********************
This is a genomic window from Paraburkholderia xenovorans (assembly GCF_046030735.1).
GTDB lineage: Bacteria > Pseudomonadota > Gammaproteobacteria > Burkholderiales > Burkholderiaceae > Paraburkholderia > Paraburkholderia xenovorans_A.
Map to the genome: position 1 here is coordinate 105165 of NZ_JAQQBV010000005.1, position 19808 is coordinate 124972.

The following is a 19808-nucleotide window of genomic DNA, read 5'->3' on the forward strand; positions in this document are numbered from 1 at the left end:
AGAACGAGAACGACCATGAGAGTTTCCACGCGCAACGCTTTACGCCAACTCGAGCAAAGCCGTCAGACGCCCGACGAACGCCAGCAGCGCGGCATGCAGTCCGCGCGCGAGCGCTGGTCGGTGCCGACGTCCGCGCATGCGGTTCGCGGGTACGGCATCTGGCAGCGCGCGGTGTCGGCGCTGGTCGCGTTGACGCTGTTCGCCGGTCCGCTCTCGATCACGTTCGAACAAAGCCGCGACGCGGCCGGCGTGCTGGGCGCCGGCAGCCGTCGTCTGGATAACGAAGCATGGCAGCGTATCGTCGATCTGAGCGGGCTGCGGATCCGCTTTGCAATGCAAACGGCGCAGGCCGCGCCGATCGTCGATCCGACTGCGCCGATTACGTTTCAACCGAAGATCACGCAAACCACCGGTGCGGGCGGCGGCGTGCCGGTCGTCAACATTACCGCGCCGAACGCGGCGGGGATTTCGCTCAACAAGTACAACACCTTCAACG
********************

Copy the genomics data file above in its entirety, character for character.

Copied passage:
This is a genomic window from Paraburkholderia xenovorans (assembly GCF_046030735.1).
GTDB lineage: Bacteria > Pseudomonadota > Gammaproteobacteria > Burkholderiales > Burkholderiaceae > Paraburkholderia > Paraburkholderia xenovorans_A.
Map to the genome: position 1 here is coordinate 105165 of NZ_JAQQBV010000005.1, position 19808 is coordinate 124972.

The following is a 19808-nucleotide window of genomic DNA, read 5'->3' on the forward strand; positions in this document are numbered from 1 at the left end:
AGAACGAGAACGACCATGAGAGTTTCCACGCGCAACGCTTTACGCCAACTCGAGCAAAGCCGTCAGACGCCCGACGAACGCCAGCAGCGCGGCATGCAGTCCGCGCGCGAGCGCTGGTCGGTGCCGACGTCCGCGCATGCGGTTCGCGGGTACGGCATCTGGCAGCGCGCGGTGTCGGCGCTGGTCGCGTTGACGCTGTTCGCCGGTCCGCTCTCGATCACGTTCGAACAAAGCCGCGACGCGGCCGGCGTGCTGGGCGCCGGCAGCCGTCGTCTGGATAACGAAGCATGGCAGCGTATCGTCGATCTGAGCGGGCTGCGGATCCGCTTTGCAATGCAAACGGCGCAGGCCGCGCCGATCGTCGATCCGACTGCGCCGATTACGTTTCAACCGAAGATCACGCAAACCACCGGTGCGGGCGGCGGCGTGCCGGTCGTCAACATTACCGCGCCGAACGCGGCGGGGATTTCGCTCAACAAGTACAACACCTTCAACG